This can be done with conventional pricing methods, but can be far more effective with the more flexible, value-based FairPay model described in this blog, as explained further below.

    Busting the dam of bundling

    Channel bundling is a historical accident, based on the fact the cable and satellite TV distribution systems could only carry a limited number of channels, and had no on-demand capability. The distributor had to allocate those channels well in advance to match demand. Furthermore, it was impractical to charge consumers based on programs watched, so prices were for unlimited viewing of a bundle of channels.  Since different households had different viewing habits and budgets, a range of bundles were offered at different price levels, and with some flexibility as to which channels were in the bundle.

    None of that makes sense in our new world of Internet-based TV, where any program can be provided on demand. It remains a knotty problem for the economics of distributors and TV programming networks, but that too shall pass. They have resisted fiercely, but the dam seems to be breaking as a growing list of incumbent players test the waters or consider it.

    Similar issues apply in a somewhat different form to OTT SVOD "channels" like Netflix and Hulu -- see my post "Beyond the Deadweight Loss of 'All You Can Eat' Subscriptions." Hints at the turbulence resulting from the busting of the dam, even for these OTT services, is provided in a VideoNuze article, "Why SVOD Services Are At Risk Of Being Downgraded by Consumers to Transactional VOD," showing how our current business models just do not make sense, and concluding:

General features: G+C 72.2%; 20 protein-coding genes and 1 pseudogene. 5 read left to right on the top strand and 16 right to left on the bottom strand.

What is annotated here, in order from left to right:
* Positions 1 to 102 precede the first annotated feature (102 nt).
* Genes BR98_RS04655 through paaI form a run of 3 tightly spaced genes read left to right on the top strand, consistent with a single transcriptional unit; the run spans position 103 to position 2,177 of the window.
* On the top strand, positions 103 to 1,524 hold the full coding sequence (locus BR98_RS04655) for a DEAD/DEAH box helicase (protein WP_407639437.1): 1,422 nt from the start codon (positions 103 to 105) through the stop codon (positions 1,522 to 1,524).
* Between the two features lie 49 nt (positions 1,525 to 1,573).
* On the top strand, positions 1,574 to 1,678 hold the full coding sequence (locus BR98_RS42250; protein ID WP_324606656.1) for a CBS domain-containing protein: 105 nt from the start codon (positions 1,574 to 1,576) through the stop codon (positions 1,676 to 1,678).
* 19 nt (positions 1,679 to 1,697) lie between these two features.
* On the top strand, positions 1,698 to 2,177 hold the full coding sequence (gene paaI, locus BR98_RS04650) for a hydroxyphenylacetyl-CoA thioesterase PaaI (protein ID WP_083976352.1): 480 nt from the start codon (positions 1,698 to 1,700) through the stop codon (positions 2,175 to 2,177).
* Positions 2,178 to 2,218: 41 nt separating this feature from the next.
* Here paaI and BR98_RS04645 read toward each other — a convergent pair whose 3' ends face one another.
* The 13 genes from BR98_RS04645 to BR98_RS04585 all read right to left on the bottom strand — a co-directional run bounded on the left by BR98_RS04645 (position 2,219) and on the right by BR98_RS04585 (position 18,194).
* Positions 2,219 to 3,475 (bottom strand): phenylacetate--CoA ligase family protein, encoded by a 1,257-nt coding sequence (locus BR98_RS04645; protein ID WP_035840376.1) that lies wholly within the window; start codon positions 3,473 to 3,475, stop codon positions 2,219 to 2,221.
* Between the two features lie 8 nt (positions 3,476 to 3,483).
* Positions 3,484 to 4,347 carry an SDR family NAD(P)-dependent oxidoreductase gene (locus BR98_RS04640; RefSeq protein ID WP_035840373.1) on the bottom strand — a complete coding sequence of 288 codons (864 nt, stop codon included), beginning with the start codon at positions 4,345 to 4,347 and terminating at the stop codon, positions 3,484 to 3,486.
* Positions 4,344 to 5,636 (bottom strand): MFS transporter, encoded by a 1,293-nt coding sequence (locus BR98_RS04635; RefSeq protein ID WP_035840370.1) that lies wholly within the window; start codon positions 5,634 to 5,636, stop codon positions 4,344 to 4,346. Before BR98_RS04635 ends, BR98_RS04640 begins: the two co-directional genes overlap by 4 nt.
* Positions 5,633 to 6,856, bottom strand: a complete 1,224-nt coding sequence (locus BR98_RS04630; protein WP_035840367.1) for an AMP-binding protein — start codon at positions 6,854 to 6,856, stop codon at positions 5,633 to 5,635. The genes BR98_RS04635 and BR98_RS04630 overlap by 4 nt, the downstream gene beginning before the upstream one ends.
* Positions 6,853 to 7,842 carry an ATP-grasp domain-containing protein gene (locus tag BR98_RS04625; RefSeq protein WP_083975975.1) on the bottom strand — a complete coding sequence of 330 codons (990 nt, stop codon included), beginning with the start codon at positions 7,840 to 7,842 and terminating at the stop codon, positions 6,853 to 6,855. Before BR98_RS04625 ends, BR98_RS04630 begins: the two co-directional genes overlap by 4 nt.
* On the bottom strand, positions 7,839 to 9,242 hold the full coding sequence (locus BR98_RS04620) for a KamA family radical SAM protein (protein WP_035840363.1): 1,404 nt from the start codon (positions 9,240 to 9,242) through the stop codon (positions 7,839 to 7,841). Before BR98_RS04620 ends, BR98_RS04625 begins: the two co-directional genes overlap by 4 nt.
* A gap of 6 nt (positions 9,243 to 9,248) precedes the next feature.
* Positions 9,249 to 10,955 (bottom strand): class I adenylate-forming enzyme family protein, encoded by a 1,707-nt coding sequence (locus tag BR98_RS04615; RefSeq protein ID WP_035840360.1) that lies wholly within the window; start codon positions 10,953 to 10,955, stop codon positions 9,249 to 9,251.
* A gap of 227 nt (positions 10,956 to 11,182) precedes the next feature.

All of this underscores how uncertain things are for everyone in the TV and video ecosystem. In our Uber-crazed world, consumers are being trained to expect services on-demand and pay only for what is valued and used. Continuously fine-tuning their video services for those actually being watched will become the norm, a huge departure from the traditionally inert world of pay-TV subscriptions. [emphasis added]
    Simple Post-bundling

    The idea is simple. Let viewers pay for what they use, and do it in a sensible way that corresponds to the value they get. Current bundles (regular or skinny) do not do that, a la carte does not do that (not without discounts), and flat-rate SVOD does not do that. Viewing is irregular and unpredictable -- the only way to determine its value is after it is logged.